Other emerging uses include simpler payments, automated accounting and business finance management.

Fintech companies have called on the government to implement open banking, saying it would lower barriers to entry for new players in Canada’s banking sector, where the Big Six banks control more than 90 per cent of the market.

What is outlined in the 2024 federal budget?

The budget announced that the FCAC will be overseeing and implementing the framework for open banking — also referred to as “consumer-driven banking” — in Canada, and will be receiving $1-million in the 2024-2025 year to support its new responsibilities. A portion of that $1-million will be used to launch a consumer awareness campaign to educate Canadians on the purpose of open banking.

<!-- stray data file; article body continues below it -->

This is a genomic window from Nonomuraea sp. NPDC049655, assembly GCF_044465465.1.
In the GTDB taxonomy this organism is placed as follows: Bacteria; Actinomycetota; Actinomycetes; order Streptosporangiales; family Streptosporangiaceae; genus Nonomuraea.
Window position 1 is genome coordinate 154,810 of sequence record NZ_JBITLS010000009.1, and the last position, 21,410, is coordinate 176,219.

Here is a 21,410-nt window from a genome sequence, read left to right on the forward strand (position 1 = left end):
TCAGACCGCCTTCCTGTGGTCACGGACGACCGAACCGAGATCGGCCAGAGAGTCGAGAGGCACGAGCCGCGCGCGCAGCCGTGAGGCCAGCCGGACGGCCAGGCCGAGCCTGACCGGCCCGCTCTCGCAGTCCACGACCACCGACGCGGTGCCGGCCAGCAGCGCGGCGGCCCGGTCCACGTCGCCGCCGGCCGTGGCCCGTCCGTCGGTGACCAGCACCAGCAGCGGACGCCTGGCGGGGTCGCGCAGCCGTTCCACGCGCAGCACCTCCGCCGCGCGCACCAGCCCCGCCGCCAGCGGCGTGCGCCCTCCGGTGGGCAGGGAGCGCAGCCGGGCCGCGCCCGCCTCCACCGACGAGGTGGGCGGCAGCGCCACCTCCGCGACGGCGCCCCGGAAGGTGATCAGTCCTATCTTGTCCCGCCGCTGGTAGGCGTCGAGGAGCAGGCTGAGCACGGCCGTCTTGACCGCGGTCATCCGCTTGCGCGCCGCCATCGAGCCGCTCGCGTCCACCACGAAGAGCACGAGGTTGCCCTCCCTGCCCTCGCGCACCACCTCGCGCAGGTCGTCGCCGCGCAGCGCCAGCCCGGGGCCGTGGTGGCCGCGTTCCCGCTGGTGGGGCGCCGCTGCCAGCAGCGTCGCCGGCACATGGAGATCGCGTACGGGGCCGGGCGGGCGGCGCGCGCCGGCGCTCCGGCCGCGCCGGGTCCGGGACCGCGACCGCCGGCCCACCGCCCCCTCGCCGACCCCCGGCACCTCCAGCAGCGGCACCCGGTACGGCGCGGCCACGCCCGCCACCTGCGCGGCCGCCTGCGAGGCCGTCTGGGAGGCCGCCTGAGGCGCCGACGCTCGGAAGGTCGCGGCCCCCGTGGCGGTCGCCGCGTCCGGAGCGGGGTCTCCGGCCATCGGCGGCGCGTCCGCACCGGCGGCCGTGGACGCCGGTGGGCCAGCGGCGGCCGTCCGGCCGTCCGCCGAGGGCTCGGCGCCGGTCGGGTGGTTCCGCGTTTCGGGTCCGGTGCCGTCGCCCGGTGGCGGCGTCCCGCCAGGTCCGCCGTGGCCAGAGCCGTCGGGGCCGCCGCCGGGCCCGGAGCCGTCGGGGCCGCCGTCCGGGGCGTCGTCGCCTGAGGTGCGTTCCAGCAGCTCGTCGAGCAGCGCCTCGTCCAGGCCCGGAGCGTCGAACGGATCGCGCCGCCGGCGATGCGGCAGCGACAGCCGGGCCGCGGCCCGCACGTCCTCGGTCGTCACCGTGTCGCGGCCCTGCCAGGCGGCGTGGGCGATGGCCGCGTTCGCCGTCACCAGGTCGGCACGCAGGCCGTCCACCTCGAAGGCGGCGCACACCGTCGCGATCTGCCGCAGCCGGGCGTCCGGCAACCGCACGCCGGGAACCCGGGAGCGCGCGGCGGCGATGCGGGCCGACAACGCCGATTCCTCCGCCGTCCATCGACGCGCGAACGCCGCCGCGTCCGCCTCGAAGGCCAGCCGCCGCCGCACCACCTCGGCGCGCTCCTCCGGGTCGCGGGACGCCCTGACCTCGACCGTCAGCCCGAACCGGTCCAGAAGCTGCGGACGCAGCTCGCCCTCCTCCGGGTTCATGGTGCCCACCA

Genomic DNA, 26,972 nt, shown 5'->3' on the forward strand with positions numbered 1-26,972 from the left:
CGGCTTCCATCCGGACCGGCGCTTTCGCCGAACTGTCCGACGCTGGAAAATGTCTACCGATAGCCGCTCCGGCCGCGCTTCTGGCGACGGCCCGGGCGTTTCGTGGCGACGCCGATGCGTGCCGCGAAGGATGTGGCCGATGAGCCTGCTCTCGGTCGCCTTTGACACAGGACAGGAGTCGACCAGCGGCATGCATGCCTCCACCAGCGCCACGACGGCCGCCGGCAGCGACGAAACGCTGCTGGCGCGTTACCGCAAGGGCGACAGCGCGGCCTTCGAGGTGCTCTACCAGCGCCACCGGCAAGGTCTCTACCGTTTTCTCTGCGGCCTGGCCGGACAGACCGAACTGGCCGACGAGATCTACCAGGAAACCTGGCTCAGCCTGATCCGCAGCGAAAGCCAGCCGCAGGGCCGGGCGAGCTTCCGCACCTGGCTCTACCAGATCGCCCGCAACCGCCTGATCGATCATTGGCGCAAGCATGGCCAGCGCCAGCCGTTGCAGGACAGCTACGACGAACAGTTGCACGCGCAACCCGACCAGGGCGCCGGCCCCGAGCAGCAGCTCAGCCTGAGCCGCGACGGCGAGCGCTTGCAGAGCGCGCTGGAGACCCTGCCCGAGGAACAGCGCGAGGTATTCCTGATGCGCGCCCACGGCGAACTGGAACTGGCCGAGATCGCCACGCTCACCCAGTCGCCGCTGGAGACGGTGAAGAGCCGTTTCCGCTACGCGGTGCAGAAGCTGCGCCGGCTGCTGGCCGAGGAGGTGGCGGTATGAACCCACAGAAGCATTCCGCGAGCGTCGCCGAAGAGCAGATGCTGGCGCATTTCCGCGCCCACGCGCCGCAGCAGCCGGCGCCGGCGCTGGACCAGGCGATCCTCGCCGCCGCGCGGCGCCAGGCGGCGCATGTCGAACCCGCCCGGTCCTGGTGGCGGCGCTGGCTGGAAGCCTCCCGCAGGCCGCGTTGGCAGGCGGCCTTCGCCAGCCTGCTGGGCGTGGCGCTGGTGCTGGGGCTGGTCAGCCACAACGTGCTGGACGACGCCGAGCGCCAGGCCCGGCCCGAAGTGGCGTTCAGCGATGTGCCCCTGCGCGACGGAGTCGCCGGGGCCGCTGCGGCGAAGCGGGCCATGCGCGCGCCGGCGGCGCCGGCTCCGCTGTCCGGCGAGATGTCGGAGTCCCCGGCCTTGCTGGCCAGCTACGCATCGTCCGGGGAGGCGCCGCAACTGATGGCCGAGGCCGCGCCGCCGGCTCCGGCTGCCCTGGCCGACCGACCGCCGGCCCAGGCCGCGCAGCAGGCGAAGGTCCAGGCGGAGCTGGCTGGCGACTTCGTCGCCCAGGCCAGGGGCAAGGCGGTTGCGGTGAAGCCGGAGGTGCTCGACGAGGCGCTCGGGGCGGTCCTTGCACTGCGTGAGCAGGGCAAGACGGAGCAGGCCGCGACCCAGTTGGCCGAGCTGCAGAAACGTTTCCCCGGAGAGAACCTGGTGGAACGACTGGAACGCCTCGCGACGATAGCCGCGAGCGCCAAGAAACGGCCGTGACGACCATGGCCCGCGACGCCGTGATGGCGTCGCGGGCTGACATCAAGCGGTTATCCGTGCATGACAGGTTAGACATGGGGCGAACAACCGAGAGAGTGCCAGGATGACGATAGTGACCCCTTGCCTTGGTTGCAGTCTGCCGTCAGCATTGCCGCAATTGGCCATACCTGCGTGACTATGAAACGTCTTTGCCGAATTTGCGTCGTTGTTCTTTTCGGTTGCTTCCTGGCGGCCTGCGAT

The budget also allocated $4.1-million to the Department of Finance over three years for policy work needed to create an oversight entity.

The federal government said it will “soon” table the legislation to expand the FCAC’s mandate and establish foundational rules towards implementing an open banking system in Canada.

What are the pros and cons of open banking?

Many technology experts say they are in favour of an open banking system because the current system of data sharing, in which a consumer essentially has to use screen-scraping, is not reliable.

Screen-scraping technology is used by fintechs to access banking information to process transactions. It requires consumers to provide their online banking username and password so fintech apps can automatically log into their bank account and access their financial data.